Monday, January 23, 2012

Men At Work (Part 2)


E. O. Goldbeck assembled thousands of human subjects to paint truly monumental insignias upon the Texas landscape. This was a unique achievement but it wasn't the only enduring mark Goldbeck left on the history of the photographic arts. He has probably been most known for his singular and signature capture of American men and women at work.

Goldbeck cut his panoramic teeth in his recording of the extent of the WWI American military. He developed his techniques while capturing their personal and corporate portraits as they were surrounded by and immersed in their considerable tools and hardware: tents, buildings, trucks, tanks, and planes. Goldbeck's underlying motif in this corporate portraiture was to use the work environment itself as the setting– even the canvas– on which he would "paint."
"Goldbeck," curated by Bolognesi and Bernado

In 1998 The University of Texas (the final repository of Goldbeck's extensive catalogue of photographs) collaborated with Bolognesi and Bernado to curate a large retrospective exhibition of Goldbeck's work for Actar in Barcelona. An extensive selection of photos from the exhibition was ultimately published as a book, titled simply: "Goldbeck."

The book is not only a wonderful introduction to Goldbeck's work, but it is a unique view into the lives of American workers of the early twentieth century. Though for decades scores of very talented photographers have attempted to capture the working man and his worth to society, Goldbeck is one of the very few that has been able to properly and completely place his subject within the workplace itself. Only his unusual method of panoramic photography has a wide enough field of view to capture the full scope of the working ambience.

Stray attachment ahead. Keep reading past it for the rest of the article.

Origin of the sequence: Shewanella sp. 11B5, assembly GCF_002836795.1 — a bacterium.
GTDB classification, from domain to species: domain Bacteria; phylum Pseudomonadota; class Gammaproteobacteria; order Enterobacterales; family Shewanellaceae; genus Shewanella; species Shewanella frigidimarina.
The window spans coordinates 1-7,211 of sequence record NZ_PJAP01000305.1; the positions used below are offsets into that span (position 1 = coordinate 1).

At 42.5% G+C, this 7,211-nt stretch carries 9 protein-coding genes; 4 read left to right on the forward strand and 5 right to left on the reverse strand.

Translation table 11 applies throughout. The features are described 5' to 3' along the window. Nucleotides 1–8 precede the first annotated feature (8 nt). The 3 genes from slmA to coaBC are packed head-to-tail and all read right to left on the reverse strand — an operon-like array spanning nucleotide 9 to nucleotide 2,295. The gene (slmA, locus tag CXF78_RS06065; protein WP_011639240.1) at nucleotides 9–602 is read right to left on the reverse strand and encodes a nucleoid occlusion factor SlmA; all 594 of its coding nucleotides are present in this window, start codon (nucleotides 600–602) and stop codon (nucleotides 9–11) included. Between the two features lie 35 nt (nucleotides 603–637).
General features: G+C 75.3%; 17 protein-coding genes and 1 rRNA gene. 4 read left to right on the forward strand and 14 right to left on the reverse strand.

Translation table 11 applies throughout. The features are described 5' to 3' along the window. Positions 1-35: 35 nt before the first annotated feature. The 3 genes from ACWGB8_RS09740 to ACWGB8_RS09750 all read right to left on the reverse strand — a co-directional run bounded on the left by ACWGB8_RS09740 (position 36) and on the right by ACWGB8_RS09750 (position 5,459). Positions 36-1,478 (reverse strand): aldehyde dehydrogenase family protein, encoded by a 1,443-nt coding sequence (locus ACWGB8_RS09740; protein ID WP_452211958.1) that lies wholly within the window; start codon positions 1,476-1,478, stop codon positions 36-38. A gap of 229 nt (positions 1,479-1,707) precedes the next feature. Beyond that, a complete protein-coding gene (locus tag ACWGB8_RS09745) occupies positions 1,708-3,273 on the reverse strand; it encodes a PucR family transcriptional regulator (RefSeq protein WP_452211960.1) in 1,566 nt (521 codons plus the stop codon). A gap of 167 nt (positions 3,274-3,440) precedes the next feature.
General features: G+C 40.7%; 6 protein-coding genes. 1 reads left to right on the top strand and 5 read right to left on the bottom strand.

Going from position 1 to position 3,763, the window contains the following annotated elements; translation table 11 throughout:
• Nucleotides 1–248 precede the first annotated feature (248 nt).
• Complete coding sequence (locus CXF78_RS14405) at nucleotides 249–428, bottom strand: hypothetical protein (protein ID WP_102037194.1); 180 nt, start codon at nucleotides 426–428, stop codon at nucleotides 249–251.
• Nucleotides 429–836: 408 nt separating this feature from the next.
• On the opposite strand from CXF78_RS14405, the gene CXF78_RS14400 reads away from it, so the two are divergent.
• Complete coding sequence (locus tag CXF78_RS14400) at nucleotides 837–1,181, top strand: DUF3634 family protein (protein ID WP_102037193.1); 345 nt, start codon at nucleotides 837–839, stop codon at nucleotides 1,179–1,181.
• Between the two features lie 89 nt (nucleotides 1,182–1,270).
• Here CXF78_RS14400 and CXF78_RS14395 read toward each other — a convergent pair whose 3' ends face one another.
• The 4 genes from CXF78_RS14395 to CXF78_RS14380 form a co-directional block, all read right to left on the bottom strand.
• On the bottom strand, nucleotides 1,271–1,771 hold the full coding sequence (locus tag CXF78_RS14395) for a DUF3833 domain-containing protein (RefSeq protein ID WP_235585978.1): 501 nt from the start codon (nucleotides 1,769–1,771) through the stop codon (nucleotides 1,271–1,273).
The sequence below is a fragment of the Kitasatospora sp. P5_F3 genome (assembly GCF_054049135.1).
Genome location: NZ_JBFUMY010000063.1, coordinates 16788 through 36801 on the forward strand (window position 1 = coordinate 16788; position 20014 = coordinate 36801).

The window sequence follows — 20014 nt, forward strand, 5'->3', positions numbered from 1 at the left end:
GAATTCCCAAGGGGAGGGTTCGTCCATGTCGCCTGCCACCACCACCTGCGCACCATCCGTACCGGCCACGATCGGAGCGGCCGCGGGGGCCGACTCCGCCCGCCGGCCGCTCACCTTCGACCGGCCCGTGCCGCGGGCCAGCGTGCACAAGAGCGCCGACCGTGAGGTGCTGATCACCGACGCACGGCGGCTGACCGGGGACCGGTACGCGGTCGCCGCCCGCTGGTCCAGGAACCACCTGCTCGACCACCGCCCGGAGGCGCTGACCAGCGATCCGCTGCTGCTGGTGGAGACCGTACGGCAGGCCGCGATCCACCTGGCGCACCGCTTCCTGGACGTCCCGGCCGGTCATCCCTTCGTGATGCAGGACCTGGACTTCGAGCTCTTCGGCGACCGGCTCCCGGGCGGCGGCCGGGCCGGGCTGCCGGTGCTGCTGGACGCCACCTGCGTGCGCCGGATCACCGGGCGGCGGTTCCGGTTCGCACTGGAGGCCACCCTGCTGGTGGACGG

These explorations of the workingman's world that especially fascinated me were Goldbeck's images of the Holsum Bread delivery men, the U.S. Army Quartermaster shoe shop, the Postal Union Messengers, and the preachers baptizing believers in the San Pedro springs before thousands of onlookers.

MESSENGER FORCE, © E. O. Goldbeck, 1929
Though not recorded in this book (or the other two that have been compiled), one of the most unusual instances of Goldbeck's portraits of working men was actually a fortuitous accident. Or I should say a string of fortuitous accidents. The story was related by Goldbeck himself to a long time friend of mine. My interview with her concerning this previously untold Goldbeck story will appear in my next post.

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A bibliography of books on Goldbeck's life and images:

  • "Goldbeck," curated by Kitti Bolognesi and Jordi Bernado, 1999, ACTAR, Barcelona.
  • "The Panoramic Photography of Eugene O. Goldbeck," Clyde Burleson and Jessica Hickman, 1986, Texas University Press, Austin. 
  • "The Unpretentious Pose. The Work of E. O. Goldbeck," Marguerite Davenport, 1981, Trinity University Press, San Antonio. 

This past year I was fortunate enough to locate a pristine, numbered and signed (3 of 100) special edition of Burleson and Hickman's work published by Texas University Press. These books are Goldbeck's very last signed work, as he died shortly before the book had reached the public. It is a wonderful book delving into the details of Goldbeck's extensive life (he lived to a few years short of a century) and contains many of his most iconic panoramic photographs, most of which are reproduced in nearly the original size. 

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